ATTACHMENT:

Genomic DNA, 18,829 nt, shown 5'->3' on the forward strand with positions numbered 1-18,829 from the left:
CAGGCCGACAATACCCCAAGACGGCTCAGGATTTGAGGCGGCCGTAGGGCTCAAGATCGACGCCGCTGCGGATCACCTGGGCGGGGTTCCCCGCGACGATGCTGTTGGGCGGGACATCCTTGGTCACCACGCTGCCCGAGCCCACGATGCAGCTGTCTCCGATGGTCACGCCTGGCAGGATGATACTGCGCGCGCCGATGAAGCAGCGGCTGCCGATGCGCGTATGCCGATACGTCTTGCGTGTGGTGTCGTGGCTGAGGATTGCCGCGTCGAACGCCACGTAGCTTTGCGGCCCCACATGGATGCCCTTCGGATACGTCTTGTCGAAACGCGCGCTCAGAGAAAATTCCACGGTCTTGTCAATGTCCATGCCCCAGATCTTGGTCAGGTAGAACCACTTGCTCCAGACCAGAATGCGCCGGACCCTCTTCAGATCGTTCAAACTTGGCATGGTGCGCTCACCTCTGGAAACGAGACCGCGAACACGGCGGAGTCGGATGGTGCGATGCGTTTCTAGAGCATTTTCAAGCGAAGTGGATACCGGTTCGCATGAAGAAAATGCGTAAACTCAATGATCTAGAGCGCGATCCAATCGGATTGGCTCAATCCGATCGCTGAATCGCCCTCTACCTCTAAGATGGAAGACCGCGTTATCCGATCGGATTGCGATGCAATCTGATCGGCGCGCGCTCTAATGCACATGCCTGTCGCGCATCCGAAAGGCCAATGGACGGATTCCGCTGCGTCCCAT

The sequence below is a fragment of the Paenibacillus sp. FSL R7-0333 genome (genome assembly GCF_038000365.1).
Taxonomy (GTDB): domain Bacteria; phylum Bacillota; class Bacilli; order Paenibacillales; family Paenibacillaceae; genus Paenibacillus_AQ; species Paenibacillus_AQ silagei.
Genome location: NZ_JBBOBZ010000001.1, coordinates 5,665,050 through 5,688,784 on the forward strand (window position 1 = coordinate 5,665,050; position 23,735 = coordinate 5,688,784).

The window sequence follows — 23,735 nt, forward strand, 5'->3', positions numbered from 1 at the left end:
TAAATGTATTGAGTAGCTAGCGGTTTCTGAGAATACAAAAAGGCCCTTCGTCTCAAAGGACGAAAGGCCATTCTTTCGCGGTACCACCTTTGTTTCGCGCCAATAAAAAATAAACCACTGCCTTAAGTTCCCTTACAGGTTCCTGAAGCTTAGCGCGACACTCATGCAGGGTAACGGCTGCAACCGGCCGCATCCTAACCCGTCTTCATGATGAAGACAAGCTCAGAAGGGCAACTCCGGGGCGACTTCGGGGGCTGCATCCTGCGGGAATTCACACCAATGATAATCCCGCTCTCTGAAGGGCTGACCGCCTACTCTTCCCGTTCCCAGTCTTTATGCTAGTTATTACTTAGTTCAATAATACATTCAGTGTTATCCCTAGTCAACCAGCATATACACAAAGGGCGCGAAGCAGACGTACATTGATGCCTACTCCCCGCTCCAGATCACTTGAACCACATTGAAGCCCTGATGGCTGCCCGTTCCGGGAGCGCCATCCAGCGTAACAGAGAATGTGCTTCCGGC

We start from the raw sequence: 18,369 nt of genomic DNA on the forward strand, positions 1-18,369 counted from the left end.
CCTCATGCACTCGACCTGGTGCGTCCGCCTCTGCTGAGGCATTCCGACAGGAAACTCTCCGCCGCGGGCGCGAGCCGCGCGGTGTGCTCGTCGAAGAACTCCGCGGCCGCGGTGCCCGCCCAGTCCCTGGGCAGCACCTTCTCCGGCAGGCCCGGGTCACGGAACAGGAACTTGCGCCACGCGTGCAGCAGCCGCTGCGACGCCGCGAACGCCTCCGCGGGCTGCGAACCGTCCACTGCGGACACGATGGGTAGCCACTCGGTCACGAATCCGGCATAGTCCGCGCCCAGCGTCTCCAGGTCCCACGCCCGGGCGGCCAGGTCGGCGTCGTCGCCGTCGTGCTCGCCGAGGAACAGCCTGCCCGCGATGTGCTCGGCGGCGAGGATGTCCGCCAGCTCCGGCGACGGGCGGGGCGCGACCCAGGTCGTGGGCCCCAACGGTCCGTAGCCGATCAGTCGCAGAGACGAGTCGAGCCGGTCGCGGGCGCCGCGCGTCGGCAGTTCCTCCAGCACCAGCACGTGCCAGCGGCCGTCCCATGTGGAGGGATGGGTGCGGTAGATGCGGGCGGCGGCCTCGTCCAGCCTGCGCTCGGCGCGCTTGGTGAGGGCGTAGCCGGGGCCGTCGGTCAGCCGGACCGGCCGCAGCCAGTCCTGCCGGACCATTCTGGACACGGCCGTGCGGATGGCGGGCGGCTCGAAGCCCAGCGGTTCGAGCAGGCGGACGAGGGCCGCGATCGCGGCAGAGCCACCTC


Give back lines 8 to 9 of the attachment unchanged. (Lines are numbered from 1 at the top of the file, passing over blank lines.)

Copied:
We start from the raw sequence: 18,369 nt of genomic DNA on the forward strand, positions 1-18,369 counted from the left end.
CCTCATGCACTCGACCTGGTGCGTCCGCCTCTGCTGAGGCATTCCGACAGGAAACTCTCCGCCGCGGGCGCGAGCCGCGCGGTGTGCTCGTCGAAGAACTCCGCGGCCGCGGTGCCCGCCCAGTCCCTGGGCAGCACCTTCTCCGGCAGGCCCGGGTCACGGAACAGGAACTTGCGCCACGCGTGCAGCAGCCGCTGCGACGCCGCGAACGCCTCCGCGGGCTGCGAACCGTCCACTGCGGACACGATGGGTAGCCACTCGGTCACGAATCCGGCATAGTCCGCGCCCAGCGTCTCCAGGTCCCACGCCCGGGCGGCCAGGTCGGCGTCGTCGCCGTCGTGCTCGCCGAGGAACAGCCTGCCCGCGATGTGCTCGGCGGCGAGGATGTCCGCCAGCTCCGGCGACGGGCGGGGCGCGACCCAGGTCGTGGGCCCCAACGGTCCGTAGCCGATCAGTCGCAGAGACGAGTCGAGCCGGTCGCGGGCGCCGCGCGTCGGCAGTTCCTCCAGCACCAGCACGTGCCAGCGGCCGTCCCATGTGGAGGGATGGGTGCGGTAGATGCGGGCGGCGGCCTCGTCCAGCCTGCGCTCGGCGCGCTTGGTGAGGGCGTAGCCGGGGCCGTCGGTCAGCCGGACCGGCCGCAGCCAGTCCTGCCGGACCATTCTGGACACGGCCGTGCGGATGGCGGGCGGCTCGAAGCCCAGCGGTTCGAGCAGGCGGACGAGGGCCGCGATCGCGGCAGAGCCACCTC